All posts tagged group exercise

Tips for Instructors to Shine

Over the past 12 years of teaching, I’ve learned a lot… Here is what I’d like to share about my personal experience in the fitness industry. 

1. Be kind. You don’t have to be mean or competitive to get ahead. You just have to believe in yourself, and be passionate about what you are doing. 

2. Always stay one step ahead of the game. Weather it be by attending other instructors classes, fitness conferences, getting new ideas on YouTube, or reading and being inspired by a motivational speaker or new theory, ongoing education is crucial. You must keep on learning and keep on becoming a better version of yourself. 

3. Think business. Become an ambassador, contract with a company, ask and you shall receive. 

4. Watch and learn. Observe and get inspired by the ones who have already made it in the field. Watch and learn without replicating identically… be yourself. 

5. Stand up for yourself. Don’t let anyone make you believe you are a puppet or just a small player in the game of fitness. 

6. Be a team player, not a diva. Start and finish class on time, help colleagues out with subbing when you can, and stay humble. Also, create a nice working ambiance and truly be happy for the success of others. Team work serves everyone, and it doesn’t take anything away from you, 

7. Sub a lot. It is such good practice to work with different types of crowds, and more importantly, it’s a great “ego check”. You want to be the best you can be, but you don’t want to be full of yourself. 

8. Work for facilities whose values reflect your own. Also, work for many different companies. Exclusivity towards one company should not be imposed on you, unless the said company is willing to pay you the big bucks to justify your lack of freedom. Plus, encouraging studios and independent gyms is a great way to help new companies and make dreams happen for entrepreneurs. Opening your own facility may be something you too may want to do one day. 

9. Appreciate the journey. I struggle with this one myself. I’m so eager to succeed that I am often too goal-oriented, and forget to enjoy the process. Remember, it doesn’t always happen as fast as we would like it to, but it doesn’t matter. It’s not a sprint, it’s a long and steady race.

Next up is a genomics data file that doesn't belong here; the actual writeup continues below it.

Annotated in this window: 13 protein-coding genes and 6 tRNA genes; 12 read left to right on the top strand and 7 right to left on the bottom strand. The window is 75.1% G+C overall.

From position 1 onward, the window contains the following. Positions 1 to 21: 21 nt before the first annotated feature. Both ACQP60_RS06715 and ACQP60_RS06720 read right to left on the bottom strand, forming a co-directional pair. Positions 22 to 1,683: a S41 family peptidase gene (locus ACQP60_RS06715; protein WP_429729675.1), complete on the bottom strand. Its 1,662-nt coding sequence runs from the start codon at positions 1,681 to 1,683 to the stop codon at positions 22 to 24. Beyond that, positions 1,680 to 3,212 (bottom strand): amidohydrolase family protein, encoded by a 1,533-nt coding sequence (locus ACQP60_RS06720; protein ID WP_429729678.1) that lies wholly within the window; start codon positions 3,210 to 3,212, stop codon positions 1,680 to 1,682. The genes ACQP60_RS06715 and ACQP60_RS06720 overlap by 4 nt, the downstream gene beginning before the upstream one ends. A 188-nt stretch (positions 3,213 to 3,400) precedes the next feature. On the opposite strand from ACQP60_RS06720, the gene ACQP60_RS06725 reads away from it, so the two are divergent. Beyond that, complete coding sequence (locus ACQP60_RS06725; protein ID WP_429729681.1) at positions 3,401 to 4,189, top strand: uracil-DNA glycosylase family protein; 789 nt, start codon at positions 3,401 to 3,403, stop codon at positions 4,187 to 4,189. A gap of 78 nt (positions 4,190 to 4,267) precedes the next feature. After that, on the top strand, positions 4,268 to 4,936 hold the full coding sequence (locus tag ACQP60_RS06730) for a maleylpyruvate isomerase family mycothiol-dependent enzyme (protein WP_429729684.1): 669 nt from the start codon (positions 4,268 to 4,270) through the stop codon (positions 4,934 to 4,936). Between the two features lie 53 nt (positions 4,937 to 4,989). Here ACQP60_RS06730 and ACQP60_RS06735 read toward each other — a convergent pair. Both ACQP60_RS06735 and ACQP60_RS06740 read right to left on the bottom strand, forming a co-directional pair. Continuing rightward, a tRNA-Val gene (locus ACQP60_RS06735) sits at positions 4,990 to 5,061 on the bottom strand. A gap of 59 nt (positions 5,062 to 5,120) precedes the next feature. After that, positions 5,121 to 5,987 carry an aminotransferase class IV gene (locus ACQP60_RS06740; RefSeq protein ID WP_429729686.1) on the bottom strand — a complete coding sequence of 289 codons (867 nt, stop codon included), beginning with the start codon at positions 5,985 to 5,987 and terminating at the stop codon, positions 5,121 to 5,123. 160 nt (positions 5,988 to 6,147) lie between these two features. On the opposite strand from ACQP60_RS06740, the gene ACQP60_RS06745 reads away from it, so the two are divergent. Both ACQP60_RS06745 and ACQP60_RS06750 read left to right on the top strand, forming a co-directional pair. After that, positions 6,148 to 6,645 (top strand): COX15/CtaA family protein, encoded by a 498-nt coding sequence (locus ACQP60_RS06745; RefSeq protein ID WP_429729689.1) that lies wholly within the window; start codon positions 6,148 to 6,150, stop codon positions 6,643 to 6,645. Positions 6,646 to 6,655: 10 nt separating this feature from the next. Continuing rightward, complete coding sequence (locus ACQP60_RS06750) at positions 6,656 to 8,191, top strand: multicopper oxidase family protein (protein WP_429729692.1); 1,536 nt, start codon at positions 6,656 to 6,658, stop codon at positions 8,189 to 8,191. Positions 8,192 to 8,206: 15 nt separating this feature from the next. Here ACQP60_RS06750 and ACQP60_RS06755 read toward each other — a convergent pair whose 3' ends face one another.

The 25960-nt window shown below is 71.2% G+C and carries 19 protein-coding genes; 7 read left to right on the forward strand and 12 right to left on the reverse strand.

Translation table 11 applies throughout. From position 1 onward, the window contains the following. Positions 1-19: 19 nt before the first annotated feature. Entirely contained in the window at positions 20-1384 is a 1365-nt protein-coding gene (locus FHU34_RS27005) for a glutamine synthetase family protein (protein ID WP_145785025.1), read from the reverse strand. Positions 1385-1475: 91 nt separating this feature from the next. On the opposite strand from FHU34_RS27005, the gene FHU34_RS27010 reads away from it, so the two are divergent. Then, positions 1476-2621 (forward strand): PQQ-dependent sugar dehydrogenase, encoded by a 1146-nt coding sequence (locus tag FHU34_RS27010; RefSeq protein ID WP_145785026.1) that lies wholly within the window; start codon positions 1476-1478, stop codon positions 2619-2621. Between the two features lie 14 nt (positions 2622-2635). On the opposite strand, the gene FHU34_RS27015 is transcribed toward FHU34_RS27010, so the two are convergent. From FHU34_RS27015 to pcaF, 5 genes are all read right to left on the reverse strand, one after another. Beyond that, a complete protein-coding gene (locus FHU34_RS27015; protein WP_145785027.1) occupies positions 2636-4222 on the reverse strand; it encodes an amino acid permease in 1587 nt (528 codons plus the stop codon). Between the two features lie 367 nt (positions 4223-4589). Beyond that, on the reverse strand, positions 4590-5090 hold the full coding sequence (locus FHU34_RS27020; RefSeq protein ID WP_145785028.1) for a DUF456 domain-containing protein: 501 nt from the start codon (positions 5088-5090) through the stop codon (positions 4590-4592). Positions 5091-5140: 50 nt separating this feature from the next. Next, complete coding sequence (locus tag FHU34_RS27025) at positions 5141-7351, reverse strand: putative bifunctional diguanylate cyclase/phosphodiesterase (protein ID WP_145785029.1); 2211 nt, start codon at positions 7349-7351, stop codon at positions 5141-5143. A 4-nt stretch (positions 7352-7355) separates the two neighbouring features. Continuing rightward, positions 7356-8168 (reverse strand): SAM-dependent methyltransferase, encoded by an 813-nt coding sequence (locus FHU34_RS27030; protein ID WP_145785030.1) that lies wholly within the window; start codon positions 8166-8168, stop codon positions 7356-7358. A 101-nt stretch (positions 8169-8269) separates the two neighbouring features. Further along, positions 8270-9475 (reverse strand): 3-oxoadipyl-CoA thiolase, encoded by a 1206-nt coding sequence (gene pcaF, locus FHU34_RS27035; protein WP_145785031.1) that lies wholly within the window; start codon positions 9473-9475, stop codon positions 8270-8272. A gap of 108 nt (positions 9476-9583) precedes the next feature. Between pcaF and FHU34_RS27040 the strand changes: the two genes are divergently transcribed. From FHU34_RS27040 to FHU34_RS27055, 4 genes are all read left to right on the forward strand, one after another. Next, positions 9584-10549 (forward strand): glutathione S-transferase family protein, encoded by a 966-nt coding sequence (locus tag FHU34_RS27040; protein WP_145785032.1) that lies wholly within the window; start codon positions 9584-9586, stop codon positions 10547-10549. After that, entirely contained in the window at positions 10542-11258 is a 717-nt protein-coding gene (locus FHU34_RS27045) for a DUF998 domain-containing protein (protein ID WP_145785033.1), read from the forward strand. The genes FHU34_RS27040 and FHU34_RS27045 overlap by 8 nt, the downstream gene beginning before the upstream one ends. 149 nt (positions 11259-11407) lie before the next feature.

10. Take care of your body. As you know, it’s your work too. And contrary to popular beliefs, we are not machines! We need to apply what we teach our students. 

11. Make it happen for yourself. Being a fitness instructor can be and, in my opinion, is a profession. Don’t let anyone make you believe otherwise. You can explain that in a nice way to anyone who asks something along these lines: so what do you do besides teaching? In other words, what’s your real job? 

12. Last, but by no means least, keep doing “freestyle." As instructors, we are stronger and more powerful (and less dispensable) when we create our own class content. 

See more at: http://www.mygroupfit.com/blog/tips-for-instructors-to-shine-610#sthash.21zecY3u.dpuf

10 ways to use Facebook to your advantage

Most of you, if not all of you, probably already have a Facebook page. Whether you only use a personal page, or have both a personaland a professional page, here are ways to maximize the potential of this wonderful tool:

1. First and foremost, having a Facebook page allows others easy access to you or your business. A quick search of your name on Facebook, or via Google, will likely reveal your Facebook pages. If you also have a website, Facebook is a great tool for promoting your site, as well as any changes or updates on your website, such as new class schedules, new articles, new pictures, etc.

2. Whether it be on your personal or on your professional Facebook page, select a great picture of you for your profile picture (preferably a professional head shot) that reflects who you are, and that shows you in your best light.